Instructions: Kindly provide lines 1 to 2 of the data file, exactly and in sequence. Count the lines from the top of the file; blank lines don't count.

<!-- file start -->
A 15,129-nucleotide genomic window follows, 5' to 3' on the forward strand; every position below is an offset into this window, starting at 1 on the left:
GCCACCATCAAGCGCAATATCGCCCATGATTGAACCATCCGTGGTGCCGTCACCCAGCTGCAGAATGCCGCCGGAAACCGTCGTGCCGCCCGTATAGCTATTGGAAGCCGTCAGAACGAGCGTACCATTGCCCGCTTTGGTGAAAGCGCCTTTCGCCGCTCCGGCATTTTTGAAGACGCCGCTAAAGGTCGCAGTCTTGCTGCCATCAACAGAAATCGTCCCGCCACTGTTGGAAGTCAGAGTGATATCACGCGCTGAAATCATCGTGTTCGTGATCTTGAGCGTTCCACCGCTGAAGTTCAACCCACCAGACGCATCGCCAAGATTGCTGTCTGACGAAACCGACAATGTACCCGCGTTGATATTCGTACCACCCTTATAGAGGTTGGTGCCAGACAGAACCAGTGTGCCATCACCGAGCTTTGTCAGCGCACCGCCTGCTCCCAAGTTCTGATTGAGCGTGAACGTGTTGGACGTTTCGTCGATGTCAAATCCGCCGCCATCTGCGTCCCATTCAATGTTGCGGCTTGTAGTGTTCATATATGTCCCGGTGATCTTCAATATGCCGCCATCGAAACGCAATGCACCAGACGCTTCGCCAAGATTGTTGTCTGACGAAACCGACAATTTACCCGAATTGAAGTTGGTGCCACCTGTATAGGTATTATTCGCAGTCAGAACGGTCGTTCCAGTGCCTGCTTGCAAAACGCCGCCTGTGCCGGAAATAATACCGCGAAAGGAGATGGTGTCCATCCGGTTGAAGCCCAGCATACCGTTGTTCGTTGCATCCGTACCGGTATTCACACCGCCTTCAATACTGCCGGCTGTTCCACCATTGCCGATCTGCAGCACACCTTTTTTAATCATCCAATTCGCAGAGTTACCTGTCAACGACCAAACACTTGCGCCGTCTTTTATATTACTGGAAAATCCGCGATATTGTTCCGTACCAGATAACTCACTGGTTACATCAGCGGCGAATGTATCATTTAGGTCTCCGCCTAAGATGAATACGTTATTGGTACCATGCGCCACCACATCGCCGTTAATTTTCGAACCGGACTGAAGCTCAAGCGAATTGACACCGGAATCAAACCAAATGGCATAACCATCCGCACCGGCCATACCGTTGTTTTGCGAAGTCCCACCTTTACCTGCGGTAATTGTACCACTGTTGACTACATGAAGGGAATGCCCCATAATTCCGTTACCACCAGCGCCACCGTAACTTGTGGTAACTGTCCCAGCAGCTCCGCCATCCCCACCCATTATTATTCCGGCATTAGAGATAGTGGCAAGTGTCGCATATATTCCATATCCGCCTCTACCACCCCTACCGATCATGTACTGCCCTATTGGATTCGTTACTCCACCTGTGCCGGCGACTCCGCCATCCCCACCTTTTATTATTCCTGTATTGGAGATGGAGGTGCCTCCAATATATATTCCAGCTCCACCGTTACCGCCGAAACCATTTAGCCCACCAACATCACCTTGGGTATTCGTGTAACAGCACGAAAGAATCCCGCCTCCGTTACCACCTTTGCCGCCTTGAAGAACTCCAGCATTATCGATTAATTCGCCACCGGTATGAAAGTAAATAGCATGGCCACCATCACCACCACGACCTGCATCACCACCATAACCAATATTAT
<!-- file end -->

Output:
A 15,129-nucleotide genomic window follows, 5' to 3' on the forward strand; every position below is an offset into this window, starting at 1 on the left:
GCCACCATCAAGCGCAATATCGCCCATGATTGAACCATCCGTGGTGCCGTCACCCAGCTGCAGAATGCCGCCGGAAACCGTCGTGCCGCCCGTATAGCTATTGGAAGCCGTCAGAACGAGCGTACCATTGCCCGCTTTGGTGAAAGCGCCTTTCGCCGCTCCGGCATTTTTGAAGACGCCGCTAAAGGTCGCAGTCTTGCTGCCATCAACAGAAATCGTCCCGCCACTGTTGGAAGTCAGAGTGATATCACGCGCTGAAATCATCGTGTTCGTGATCTTGAGCGTTCCACCGCTGAAGTTCAACCCACCAGACGCATCGCCAAGATTGCTGTCTGACGAAACCGACAATGTACCCGCGTTGATATTCGTACCACCCTTATAGAGGTTGGTGCCAGACAGAACCAGTGTGCCATCACCGAGCTTTGTCAGCGCACCGCCTGCTCCCAAGTTCTGATTGAGCGTGAACGTGTTGGACGTTTCGTCGATGTCAAATCCGCCGCCATCTGCGTCCCATTCAATGTTGCGGCTTGTAGTGTTCATATATGTCCCGGTGATCTTCAATATGCCGCCATCGAAACGCAATGCACCAGACGCTTCGCCAAGATTGTTGTCTGACGAAACCGACAATTTACCCGAATTGAAGTTGGTGCCACCTGTATAGGTATTATTCGCAGTCAGAACGGTCGTTCCAGTGCCTGCTTGCAAAACGCCGCCTGTGCCGGAAATAATACCGCGAAAGGAGATGGTGTCCATCCGGTTGAAGCCCAGCATACCGTTGTTCGTTGCATCCGTACCGGTATTCACACCGCCTTCAATACTGCCGGCTGTTCCACCATTGCCGATCTGCAGCACACCTTTTTTAATCATCCAATTCGCAGAGTTACCTGTCAACGACCAAACACTTGCGCCGTCTTTTATATTACTGGAAAATCCGCGATATTGTTCCGTACCAGATAACTCACTGGTTACATCAGCGGCGAATGTATCATTTAGGTCTCCGCCTAAGATGAATACGTTATTGGTACCATGCGCCACCACATCGCCGTTAATTTTCGAACCGGACTGAAGCTCAAGCGAATTGACACCGGAATCAAACCAAATGGCATAACCATCCGCACCGGCCATACCGTTGTTTTGCGAAGTCCCACCTTTACCTGCGGTAATTGTACCACTGTTGACTACATGAAGGGAATGCCCCATAATTCCGTTACCACCAGCGCCACCGTAACTTGTGGTAACTGTCCCAGCAGCTCCGCCATCCCCACCCATTATTATTCCGGCATTAGAGATAGTGGCAAGTGTCGCATATATTCCATATCCGCCTCTACCACCCCTACCGATCATGTACTGCCCTATTGGATTCGTTACTCCACCTGTGCCGGCGACTCCGCCATCCCCACCTTTTATTATTCCTGTATTGGAGATGGAGGTGCCTCCAATATATATTCCAGCTCCACCGTTACCGCCGAAACCATTTAGCCCACCAACATCACCTTGGGTATTCGTGTAACAGCACGAAAGAATCCCGCCTCCGTTACCACCTTTGCCGCCTTGAAGAACTCCAGCATTATCGATTAATTCGCCACCGGTATGAAAGTAAATAGCATGGCCACCATCACCACCACGACCTGCATCACCACCATAACCAATATTAT